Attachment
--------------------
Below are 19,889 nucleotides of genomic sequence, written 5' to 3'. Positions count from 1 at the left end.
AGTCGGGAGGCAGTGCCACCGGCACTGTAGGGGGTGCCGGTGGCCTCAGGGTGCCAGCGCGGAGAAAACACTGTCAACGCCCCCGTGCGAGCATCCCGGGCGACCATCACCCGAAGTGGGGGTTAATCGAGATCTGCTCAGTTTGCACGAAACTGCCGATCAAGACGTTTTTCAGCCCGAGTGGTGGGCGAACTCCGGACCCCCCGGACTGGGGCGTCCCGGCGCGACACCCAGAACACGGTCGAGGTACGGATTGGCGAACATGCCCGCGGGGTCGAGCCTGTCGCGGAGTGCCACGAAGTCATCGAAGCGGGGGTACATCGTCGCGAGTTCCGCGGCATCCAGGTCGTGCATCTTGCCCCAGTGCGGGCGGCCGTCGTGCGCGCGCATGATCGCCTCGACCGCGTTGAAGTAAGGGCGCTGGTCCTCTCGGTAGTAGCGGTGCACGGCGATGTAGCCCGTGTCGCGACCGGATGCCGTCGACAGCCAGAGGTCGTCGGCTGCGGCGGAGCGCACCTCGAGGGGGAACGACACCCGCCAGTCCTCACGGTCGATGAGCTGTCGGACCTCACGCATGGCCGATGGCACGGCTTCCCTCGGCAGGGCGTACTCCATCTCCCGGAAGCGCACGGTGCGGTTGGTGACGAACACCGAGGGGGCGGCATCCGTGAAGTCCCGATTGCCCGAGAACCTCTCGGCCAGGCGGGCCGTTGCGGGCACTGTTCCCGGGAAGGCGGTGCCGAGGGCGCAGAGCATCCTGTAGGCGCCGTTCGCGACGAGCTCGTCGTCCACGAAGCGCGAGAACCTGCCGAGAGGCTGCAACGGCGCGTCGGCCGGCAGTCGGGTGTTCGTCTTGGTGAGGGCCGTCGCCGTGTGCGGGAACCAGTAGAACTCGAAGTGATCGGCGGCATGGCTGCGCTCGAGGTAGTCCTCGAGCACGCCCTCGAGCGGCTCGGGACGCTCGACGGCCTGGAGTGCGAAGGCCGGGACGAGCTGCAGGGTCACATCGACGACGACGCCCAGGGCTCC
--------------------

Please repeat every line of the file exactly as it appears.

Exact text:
Below are 19,889 nucleotides of genomic sequence, written 5' to 3'. Positions count from 1 at the left end.
AGTCGGGAGGCAGTGCCACCGGCACTGTAGGGGGTGCCGGTGGCCTCAGGGTGCCAGCGCGGAGAAAACACTGTCAACGCCCCCGTGCGAGCATCCCGGGCGACCATCACCCGAAGTGGGGGTTAATCGAGATCTGCTCAGTTTGCACGAAACTGCCGATCAAGACGTTTTTCAGCCCGAGTGGTGGGCGAACTCCGGACCCCCCGGACTGGGGCGTCCCGGCGCGACACCCAGAACACGGTCGAGGTACGGATTGGCGAACATGCCCGCGGGGTCGAGCCTGTCGCGGAGTGCCACGAAGTCATCGAAGCGGGGGTACATCGTCGCGAGTTCCGCGGCATCCAGGTCGTGCATCTTGCCCCAGTGCGGGCGGCCGTCGTGCGCGCGCATGATCGCCTCGACCGCGTTGAAGTAAGGGCGCTGGTCCTCTCGGTAGTAGCGGTGCACGGCGATGTAGCCCGTGTCGCGACCGGATGCCGTCGACAGCCAGAGGTCGTCGGCTGCGGCGGAGCGCACCTCGAGGGGGAACGACACCCGCCAGTCCTCACGGTCGATGAGCTGTCGGACCTCACGCATGGCCGATGGCACGGCTTCCCTCGGCAGGGCGTACTCCATCTCCCGGAAGCGCACGGTGCGGTTGGTGACGAACACCGAGGGGGCGGCATCCGTGAAGTCCCGATTGCCCGAGAACCTCTCGGCCAGGCGGGCCGTTGCGGGCACTGTTCCCGGGAAGGCGGTGCCGAGGGCGCAGAGCATCCTGTAGGCGCCGTTCGCGACGAGCTCGTCGTCCACGAAGCGCGAGAACCTGCCGAGAGGCTGCAACGGCGCGTCGGCCGGCAGTCGGGTGTTCGTCTTGGTGAGGGCCGTCGCCGTGTGCGGGAACCAGTAGAACTCGAAGTGATCGGCGGCATGGCTGCGCTCGAGGTAGTCCTCGAGCACGCCCTCGAGCGGCTCGGGACGCTCGACGGCCTGGAGTGCGAAGGCCGGGACGAGCTGCAGGGTCACATCGACGACGACGCCCAGGGCTCC